Catholic Pediatrics Blog

Turning Distress into Joy: Part II, Channeling

“A fine line separates our angels from our demons.”

Shane Neimeyer had just tried to hang himself. It, too, had failed. Like much of his life to that point, which had been spent in and out of state custody since his adolescent years, his road had hit a dead end. But in the depths of his despair, thoughts of a different kind surfaced, with one idea in mind: Ironman. Sitting in his straight jacket, awaiting sentencing as a homeless heroin addict, he had turned the pages of an endurance magazine to pass the time. As he began to read more about triathlons, there was something about the discipline, the drive, the pursuit of a difficult goal, which began to consume him. The thought entered his mind. Maybe he could be one of them. Maybe his life could change forever.

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What did you put in your family emergency kit?

When a category 4 tornado hit St. Louis in 2011, ripping the roof off our airport, I was home alone with three children and 7 months pregnant with my 4th.  Yet I knew we were safe in our fully stocked tornado shelter.  No, we don’t have a bunker in our backyard, we have a family emergency kit in our basement.  Being prepared for an emergency is neither difficult nor expensive, but it does require some advanced planning, especially for families with children.

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Nipple twiddling while nursing- how to stop the tweeks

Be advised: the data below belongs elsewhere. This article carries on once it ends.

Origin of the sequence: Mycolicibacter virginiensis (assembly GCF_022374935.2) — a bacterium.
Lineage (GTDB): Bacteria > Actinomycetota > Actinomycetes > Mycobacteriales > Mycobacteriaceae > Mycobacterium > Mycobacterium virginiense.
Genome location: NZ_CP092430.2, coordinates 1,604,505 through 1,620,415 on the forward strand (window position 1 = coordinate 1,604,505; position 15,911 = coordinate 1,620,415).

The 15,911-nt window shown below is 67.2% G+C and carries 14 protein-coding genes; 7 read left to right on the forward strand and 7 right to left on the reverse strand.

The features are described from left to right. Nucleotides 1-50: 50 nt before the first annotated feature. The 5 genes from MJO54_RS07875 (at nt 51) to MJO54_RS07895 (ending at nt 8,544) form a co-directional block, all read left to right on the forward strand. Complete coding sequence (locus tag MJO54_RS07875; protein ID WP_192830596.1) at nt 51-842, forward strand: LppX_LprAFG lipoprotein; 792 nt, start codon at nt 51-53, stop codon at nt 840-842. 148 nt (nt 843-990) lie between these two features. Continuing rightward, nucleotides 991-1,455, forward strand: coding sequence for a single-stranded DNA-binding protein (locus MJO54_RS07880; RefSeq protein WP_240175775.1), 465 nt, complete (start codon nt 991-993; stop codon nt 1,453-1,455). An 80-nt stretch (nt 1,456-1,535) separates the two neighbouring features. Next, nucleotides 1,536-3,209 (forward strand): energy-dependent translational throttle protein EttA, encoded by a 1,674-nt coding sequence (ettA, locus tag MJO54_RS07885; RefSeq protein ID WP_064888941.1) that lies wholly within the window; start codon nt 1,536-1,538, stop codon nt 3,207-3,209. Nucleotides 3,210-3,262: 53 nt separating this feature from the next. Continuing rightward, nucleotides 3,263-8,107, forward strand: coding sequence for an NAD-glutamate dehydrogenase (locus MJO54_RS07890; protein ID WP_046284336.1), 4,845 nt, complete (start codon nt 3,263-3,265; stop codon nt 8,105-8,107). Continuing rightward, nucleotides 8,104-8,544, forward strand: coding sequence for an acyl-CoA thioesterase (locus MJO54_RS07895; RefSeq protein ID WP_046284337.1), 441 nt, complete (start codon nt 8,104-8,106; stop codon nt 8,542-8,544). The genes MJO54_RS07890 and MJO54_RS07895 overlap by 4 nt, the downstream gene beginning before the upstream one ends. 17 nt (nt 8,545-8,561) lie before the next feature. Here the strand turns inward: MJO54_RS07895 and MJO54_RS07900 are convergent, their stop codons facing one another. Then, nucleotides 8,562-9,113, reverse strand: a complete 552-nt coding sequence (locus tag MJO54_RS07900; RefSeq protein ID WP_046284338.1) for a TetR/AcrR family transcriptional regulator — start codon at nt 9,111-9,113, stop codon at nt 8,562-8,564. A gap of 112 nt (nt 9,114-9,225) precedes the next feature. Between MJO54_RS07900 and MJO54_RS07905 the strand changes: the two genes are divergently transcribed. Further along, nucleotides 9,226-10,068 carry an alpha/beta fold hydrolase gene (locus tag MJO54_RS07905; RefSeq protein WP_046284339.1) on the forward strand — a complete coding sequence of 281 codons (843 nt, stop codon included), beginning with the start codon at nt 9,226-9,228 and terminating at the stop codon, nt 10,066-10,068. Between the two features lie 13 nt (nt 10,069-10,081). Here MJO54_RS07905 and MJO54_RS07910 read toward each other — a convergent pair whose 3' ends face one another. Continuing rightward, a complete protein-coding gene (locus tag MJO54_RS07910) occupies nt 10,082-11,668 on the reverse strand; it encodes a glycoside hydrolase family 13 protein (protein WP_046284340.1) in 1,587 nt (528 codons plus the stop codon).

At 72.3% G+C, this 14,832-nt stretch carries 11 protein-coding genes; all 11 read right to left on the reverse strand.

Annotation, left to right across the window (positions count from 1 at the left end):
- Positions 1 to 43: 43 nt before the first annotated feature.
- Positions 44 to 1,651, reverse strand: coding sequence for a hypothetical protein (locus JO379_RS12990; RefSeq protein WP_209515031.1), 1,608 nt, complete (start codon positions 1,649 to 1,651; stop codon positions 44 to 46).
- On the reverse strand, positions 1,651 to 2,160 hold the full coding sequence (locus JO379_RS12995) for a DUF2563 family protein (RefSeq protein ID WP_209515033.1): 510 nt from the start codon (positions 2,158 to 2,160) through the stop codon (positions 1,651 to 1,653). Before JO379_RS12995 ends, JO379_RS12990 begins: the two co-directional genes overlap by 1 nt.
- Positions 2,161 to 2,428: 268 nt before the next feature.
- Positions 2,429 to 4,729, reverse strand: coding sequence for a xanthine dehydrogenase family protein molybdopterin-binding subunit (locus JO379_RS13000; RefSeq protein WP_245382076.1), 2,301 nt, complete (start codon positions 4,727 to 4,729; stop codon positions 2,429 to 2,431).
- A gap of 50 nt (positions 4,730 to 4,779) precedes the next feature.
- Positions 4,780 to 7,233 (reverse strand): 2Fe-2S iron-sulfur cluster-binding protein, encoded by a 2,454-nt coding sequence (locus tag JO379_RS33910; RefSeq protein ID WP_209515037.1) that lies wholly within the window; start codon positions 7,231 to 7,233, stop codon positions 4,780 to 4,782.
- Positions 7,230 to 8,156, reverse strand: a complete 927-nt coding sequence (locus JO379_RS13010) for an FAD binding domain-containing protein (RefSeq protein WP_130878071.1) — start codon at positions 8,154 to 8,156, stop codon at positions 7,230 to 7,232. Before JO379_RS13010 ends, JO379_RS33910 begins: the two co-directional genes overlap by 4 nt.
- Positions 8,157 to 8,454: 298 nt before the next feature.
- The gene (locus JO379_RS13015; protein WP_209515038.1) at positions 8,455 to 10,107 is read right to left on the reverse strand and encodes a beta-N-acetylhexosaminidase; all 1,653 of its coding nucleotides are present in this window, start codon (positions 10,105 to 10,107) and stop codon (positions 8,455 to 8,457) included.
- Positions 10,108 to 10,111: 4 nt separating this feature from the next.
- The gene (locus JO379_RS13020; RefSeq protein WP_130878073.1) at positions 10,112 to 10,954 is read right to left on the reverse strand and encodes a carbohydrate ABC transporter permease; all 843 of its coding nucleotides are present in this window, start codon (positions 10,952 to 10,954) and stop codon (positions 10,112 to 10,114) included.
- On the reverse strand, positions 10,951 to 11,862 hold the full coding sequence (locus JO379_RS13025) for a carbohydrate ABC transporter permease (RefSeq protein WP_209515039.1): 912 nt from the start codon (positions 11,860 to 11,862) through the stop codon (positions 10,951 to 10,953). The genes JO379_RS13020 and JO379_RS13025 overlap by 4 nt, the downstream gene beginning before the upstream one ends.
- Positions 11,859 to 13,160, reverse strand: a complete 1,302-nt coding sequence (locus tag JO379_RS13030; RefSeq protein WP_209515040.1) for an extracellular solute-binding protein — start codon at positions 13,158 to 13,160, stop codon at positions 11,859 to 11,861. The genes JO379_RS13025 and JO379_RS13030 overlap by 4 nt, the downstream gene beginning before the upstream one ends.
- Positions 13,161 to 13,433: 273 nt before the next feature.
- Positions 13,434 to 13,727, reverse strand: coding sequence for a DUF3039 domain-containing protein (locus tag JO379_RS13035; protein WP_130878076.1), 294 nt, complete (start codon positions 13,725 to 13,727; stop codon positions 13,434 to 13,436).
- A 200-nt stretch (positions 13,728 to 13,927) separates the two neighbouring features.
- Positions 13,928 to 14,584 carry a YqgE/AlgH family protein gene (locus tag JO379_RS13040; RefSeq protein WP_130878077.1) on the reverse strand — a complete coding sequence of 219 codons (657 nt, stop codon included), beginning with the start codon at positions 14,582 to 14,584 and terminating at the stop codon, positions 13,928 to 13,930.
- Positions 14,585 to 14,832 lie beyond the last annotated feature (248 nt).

I thought twice about writing on this topic– it seemed almost indecent– but many moms have nervously asked me to address this this embarrassing and annoying problem.  Breastfeeding babies often twiddle the other nipple while nursing, and breaking them of the habit is no easy task.  Many babies and toddlers continue nipple twiddling after weaning.  When you and your little one are ready, there are gentle ways to to stop the tweeks and give your nipples a break.

I must admit that I’ve lived this reality: two of my five children were nipple twiddlers.

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What are your family’s House Rules?

Our favorite family dinner is my husband’s homemade pizza, thin crust topped with mozzarella and Parmesan. But when that pizza hit the table, the fighting and jealousy would start. Eight little hands would scramble to get the biggest pieces and fill their plates before I had even sat down. One night, frustrated, I exclaimed, “Why are you all so jealous?”

They looked at me, stunned, like I was speaking a foreign language. Finally, a little voice came from the end of the table,

“What’s jealous?”

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Turning Distress into Joy: Part I, Forgiveness

On the night of January 21, 1995, Azim Khamisa’s life changed forever.  While delivering pizza, his 20-year-old son, Tariq Khamisa, was shot and killed by Tony Hicks, a 14-year-old gang member.  Set to be married to his girlfriend, Tariq would never see his wedding day.  Neither would his father.  Days and months went by, and Azim struggled to get out of bed, to even take the simplest steps towards the next day.  But as life dragged on, Azim began to sense that something extraordinary would have to occur in order for him to survive, and thrive again.  He would have to forgive his son’s kill